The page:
Sloane Stephens is your 2017 U.S. Open Tennis Champion and I love it! As she played against Madison Keys, this was deemed as the battle of the future of American tennis. Prior to beating keys though, Stephens beat the legendary Venus Williams. This was the victory that people called a passing of the torch. We see it all the time in student leadership. After that talented senior leader graduates are our clubs, Greek lettered organizations or other positions ready or will they fall apart.  Sometimes it is an amazingly successful transfer and at times that torch is dropped. Sloane Stephens’ victory gave us a few key moments about leadership potentially changing hands.

Embrace The Diversity
We have to always make sure the faces in the room are as multifaceted as possible. Regardless of race, gender, religion, socioeconomic status and more, your leaders passing and receiving the torch should be incredibly diverse. We can’t overlook Sloane Stephens being an African American champion in a sport dominated Eastern European and White women. Madison Keys herself is of mixed race. Create programs on your campus that are inclusive of all. The torch shouldn’t be carried by the same type of hand year after year. 

The Torch Doesn’t Have To Be One Person
Sloane Stephens just might be the new face of American tennis. Alongside her are other future stars. Madison Keys and Coco Vandeweghe are two other women who played a great tournament and look ready to take American tennis to the next level. Get your team ready. Don’t look to build a few, be prepared to create many. The more torches being passed the brighter the path to success. We run the risk of over saturating our leaders when the focus is only one a couple. They get so tired and overwhelmed that they can’t even lift or carry the torch passed to them. Coalition building is key.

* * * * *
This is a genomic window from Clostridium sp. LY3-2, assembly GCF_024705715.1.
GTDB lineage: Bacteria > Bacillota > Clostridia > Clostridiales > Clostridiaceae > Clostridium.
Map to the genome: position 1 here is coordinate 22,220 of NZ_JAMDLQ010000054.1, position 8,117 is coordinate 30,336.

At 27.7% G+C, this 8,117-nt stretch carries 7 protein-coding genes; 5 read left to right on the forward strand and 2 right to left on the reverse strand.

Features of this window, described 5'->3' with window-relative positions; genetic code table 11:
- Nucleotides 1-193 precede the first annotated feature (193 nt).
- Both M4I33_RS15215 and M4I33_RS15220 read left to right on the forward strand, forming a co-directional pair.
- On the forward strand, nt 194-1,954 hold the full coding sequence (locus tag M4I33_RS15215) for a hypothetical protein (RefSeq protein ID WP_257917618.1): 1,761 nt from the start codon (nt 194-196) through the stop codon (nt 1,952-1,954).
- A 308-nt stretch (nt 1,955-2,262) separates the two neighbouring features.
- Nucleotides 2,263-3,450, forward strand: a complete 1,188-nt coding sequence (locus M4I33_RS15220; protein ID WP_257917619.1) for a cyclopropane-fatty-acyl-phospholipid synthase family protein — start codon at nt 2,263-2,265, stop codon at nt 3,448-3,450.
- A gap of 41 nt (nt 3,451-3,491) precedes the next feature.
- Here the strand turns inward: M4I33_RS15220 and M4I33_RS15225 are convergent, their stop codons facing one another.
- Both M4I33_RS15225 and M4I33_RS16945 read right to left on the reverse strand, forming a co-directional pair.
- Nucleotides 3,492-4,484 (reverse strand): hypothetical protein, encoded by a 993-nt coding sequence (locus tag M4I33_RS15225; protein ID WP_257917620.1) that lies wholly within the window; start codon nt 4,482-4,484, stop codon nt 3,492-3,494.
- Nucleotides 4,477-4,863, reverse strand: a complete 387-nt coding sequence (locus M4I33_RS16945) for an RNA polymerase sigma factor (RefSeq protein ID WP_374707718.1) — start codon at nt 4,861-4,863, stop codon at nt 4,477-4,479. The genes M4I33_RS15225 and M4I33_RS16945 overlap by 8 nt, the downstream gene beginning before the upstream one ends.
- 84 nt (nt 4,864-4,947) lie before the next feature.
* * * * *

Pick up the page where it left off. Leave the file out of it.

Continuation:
Leaders Can Coexist
Passing the torch doesn’t mean the end of the road. Everyone is talking about Sloan Stephens being the


next great star. As true as this might be, don’t get it twisted. Momma Serena will be back and so will Venus for that matter. It’s great to see the veterans and youth coexist. Encourage your senior level leaders to find some mentees. Create shadow programs to help keep organizations alive. The group I advise on campus has a system in place in which being president is a two-year commitment. You have to be elected as a VP first, learn the role and get prepared to be the president the following year.  We have our student government officers find at least two student leaders who are interested in shadowing them, to keep the flow of leadership constant. Cultivate the relationships that will help make the full torch pass a smooth and effective one.

Competition And Compassion
We often see a student run for office and lose. Then after the loss, they give up on leadership. One of my

(Photo by Michael Heiman/Getty Images)

favorite moments of Sloane Stephens’ winning, was the long embrace she initiated with Madison Keys.She was consoling a friend instead of gloating. When transitioning leadership, surround your new torch bearers with friends and fellow leaders who will be along for the ride but also take lead on that ride as well. My group of orientation leaders this past summer were for the most part not heavily involved and didn’t know each other too well. Not only have I watched them build a bond through friendship but they are talking about how they can run the campus, together. Leadership to the left and leadership to the right. They know that if run into one another in an election or for a position, it’ll never get ugly because love and compassion are in the room.

Comeback leaders
Sloane Stephens went from being ranked 934 to a winner. There were surely many moments as she was injured and lowly ranked that people gave up on her. She missed nearly a year with a foot injury and was forgotten about in some circles. Stephens during her championship acceptance speech talked about the support of her team. Be that team member for students. There was a first-year student I worked with who looked poised to be the next great leader on campus. After doing great work, I found out she had a 1.9 GPA. Instead of giving up on her, a team of educators had her back. She took some time away from extracurricular activities and came back with a 3.3 GPA for her second semester. She’s back this semester and is already showing that she can be focused in and out of the classroom. We will see many students who go through tough times but we can still cultivate them into taking that leadership torch. Leave space for the comeback.

Let’s get our leaders geared up and ready to go!




JeffDess is a the Co Founder of Trill or Not Trill. He’s also a writer, professor, public speaker and emcee of Haitian descent. He is an author of 5 books of poetry, including his latest, Trill Motivation With over ten years of performing and student affairs experience under his belt MrJeffDess continues to strive towards helping students reach their highest potential. For booking information, contact MrJeffDess at or